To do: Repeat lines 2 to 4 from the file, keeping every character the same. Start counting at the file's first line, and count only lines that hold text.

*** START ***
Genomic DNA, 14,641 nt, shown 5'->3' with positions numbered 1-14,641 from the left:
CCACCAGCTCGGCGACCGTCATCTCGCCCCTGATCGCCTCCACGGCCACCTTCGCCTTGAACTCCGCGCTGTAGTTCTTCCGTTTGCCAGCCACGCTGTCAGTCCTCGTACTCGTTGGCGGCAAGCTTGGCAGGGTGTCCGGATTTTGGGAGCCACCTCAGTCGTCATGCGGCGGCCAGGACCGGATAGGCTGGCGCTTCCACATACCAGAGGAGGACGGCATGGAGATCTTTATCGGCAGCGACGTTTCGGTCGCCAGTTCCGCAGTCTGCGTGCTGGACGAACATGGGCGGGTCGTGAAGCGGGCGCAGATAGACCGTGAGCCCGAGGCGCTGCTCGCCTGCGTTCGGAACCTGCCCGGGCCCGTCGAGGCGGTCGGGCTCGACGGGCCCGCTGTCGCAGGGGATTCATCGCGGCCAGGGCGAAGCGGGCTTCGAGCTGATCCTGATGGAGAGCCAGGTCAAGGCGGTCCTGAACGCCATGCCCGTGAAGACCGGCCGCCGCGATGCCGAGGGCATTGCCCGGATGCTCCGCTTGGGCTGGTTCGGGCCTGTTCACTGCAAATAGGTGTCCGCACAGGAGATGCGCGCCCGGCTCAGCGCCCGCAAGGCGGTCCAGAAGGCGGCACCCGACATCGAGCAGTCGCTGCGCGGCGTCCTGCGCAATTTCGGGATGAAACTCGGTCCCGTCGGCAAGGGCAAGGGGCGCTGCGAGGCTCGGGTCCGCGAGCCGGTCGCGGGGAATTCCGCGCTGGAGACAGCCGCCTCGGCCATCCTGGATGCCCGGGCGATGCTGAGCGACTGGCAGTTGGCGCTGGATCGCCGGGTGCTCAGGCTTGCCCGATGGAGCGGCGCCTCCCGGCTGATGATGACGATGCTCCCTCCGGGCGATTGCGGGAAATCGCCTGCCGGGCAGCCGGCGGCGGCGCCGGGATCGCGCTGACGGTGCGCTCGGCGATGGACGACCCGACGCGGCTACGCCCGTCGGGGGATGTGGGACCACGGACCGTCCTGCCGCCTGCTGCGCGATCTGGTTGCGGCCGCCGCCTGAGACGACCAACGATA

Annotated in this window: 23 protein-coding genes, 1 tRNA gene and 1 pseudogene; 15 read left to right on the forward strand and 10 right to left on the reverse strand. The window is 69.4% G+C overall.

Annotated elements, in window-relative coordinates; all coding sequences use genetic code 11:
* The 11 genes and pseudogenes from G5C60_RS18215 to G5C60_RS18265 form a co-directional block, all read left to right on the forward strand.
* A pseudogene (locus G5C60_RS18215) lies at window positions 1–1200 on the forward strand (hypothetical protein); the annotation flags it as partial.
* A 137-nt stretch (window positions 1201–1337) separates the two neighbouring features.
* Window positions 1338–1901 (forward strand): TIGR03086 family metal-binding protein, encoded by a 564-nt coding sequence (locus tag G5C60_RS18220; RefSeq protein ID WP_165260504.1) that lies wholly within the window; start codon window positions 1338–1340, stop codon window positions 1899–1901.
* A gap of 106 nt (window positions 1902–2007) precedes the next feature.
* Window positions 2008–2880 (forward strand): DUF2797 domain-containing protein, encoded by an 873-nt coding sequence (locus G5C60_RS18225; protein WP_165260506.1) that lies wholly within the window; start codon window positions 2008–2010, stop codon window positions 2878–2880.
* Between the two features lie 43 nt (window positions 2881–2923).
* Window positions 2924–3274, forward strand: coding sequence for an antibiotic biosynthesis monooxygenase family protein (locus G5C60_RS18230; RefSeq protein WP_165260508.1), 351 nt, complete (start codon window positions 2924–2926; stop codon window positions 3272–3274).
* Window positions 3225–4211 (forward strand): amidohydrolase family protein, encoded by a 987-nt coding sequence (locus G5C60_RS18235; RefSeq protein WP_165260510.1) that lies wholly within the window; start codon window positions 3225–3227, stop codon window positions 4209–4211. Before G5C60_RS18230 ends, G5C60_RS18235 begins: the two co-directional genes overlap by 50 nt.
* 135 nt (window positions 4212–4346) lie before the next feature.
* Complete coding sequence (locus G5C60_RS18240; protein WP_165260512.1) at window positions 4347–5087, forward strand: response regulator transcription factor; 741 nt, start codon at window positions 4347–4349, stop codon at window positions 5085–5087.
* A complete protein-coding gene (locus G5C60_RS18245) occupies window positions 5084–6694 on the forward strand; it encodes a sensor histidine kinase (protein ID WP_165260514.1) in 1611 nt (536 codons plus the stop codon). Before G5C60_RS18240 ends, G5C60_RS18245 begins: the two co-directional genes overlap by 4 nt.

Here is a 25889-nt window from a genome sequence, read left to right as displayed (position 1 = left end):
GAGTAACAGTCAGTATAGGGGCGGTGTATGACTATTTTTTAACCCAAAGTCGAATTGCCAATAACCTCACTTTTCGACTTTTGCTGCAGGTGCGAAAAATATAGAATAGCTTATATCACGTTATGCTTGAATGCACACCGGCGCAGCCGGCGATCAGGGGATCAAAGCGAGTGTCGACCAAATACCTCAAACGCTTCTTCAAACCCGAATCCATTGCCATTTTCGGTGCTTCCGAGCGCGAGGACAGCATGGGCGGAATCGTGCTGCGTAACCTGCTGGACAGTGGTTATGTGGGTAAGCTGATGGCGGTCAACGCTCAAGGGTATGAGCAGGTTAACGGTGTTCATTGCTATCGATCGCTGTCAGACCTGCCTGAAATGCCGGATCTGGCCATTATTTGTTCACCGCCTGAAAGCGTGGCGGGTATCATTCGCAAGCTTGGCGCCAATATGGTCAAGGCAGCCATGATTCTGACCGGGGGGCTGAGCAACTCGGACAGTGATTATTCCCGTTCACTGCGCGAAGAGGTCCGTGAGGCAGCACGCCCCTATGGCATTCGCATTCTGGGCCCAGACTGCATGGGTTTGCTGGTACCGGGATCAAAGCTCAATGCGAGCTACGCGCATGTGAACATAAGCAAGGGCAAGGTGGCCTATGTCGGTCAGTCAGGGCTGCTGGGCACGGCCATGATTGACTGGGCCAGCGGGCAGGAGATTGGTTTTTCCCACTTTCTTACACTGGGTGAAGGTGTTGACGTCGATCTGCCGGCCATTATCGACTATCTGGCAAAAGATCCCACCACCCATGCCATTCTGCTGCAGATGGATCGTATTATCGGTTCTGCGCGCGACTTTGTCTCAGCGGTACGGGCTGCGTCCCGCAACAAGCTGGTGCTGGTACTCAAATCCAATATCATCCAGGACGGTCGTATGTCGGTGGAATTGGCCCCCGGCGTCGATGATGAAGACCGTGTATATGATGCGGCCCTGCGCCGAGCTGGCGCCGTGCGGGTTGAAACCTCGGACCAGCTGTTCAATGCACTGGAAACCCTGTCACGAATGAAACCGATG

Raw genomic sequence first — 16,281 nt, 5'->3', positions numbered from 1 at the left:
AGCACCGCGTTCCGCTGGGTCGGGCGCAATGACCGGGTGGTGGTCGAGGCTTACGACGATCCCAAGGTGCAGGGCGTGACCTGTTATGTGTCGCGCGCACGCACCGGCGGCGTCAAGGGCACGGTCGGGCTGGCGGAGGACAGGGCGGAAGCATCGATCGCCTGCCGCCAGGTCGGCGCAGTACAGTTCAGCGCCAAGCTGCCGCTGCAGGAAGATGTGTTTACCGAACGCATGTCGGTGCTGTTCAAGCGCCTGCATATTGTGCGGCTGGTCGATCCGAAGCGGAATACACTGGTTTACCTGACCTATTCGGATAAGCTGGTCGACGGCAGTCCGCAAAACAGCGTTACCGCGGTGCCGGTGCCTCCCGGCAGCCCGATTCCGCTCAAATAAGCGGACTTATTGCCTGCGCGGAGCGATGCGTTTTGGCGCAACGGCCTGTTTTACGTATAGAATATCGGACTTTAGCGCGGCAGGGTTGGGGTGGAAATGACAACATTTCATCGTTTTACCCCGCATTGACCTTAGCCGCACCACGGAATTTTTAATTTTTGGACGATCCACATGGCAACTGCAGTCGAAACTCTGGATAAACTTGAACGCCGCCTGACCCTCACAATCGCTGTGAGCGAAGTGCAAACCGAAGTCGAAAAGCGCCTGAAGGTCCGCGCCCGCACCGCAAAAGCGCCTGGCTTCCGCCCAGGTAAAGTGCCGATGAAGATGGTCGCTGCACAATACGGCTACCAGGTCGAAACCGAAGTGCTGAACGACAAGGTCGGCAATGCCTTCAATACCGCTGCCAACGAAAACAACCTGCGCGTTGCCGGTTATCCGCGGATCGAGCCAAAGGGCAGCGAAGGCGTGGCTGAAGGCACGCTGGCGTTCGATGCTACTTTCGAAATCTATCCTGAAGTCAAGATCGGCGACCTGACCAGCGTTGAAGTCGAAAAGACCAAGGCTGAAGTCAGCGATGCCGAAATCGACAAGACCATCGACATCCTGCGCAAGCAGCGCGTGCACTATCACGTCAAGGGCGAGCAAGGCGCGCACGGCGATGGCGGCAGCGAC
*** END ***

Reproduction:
CCACCAGCTCGGCGACCGTCATCTCGCCCCTGATCGCCTCCACGGCCACCTTCGCCTTGAACTCCGCGCTGTAGTTCTTCCGTTTGCCAGCCACGCTGTCAGTCCTCGTACTCGTTGGCGGCAAGCTTGGCAGGGTGTCCGGATTTTGGGAGCCACCTCAGTCGTCATGCGGCGGCCAGGACCGGATAGGCTGGCGCTTCCACATACCAGAGGAGGACGGCATGGAGATCTTTATCGGCAGCGACGTTTCGGTCGCCAGTTCCGCAGTCTGCGTGCTGGACGAACATGGGCGGGTCGTGAAGCGGGCGCAGATAGACCGTGAGCCCGAGGCGCTGCTCGCCTGCGTTCGGAACCTGCCCGGGCCCGTCGAGGCGGTCGGGCTCGACGGGCCCGCTGTCGCAGGGGATTCATCGCGGCCAGGGCGAAGCGGGCTTCGAGCTGATCCTGATGGAGAGCCAGGTCAAGGCGGTCCTGAACGCCATGCCCGTGAAGACCGGCCGCCGCGATGCCGAGGGCATTGCCCGGATGCTCCGCTTGGGCTGGTTCGGGCCTGTTCACTGCAAATAGGTGTCCGCACAGGAGATGCGCGCCCGGCTCAGCGCCCGCAAGGCGGTCCAGAAGGCGGCACCCGACATCGAGCAGTCGCTGCGCGGCGTCCTGCGCAATTTCGGGATGAAACTCGGTCCCGTCGGCAAGGGCAAGGGGCGCTGCGAGGCTCGGGTCCGCGAGCCGGTCGCGGGGAATTCCGCGCTGGAGACAGCCGCCTCGGCCATCCTGGATGCCCGGGCGATGCTGAGCGACTGGCAGTTGGCGCTGGATCGCCGGGTGCTCAGGCTTGCCCGATGGAGCGGCGCCTCCCGGCTGATGATGACGATGCTCCCTCCGGGCGATTGCGGGAAATCGCCTGCCGGGCAGCCGGCGGCGGCGCCGGGATCGCGCTGACGGTGCGCTCGGCGATGGACGACCCGACGCGGCTACGCCCGTCGGGGGATGTGGGACCACGGACCGTCCTGCCGCCTGCTGCGCGATCTGGTTGCGGCCGCCGCCTGAGACGACCAACGATA

Annotated in this window: 23 protein-coding genes, 1 tRNA gene and 1 pseudogene; 15 read left to right on the forward strand and 10 right to left on the reverse strand. The window is 69.4% G+C overall.

Annotated elements, in window-relative coordinates; all coding sequences use genetic code 11: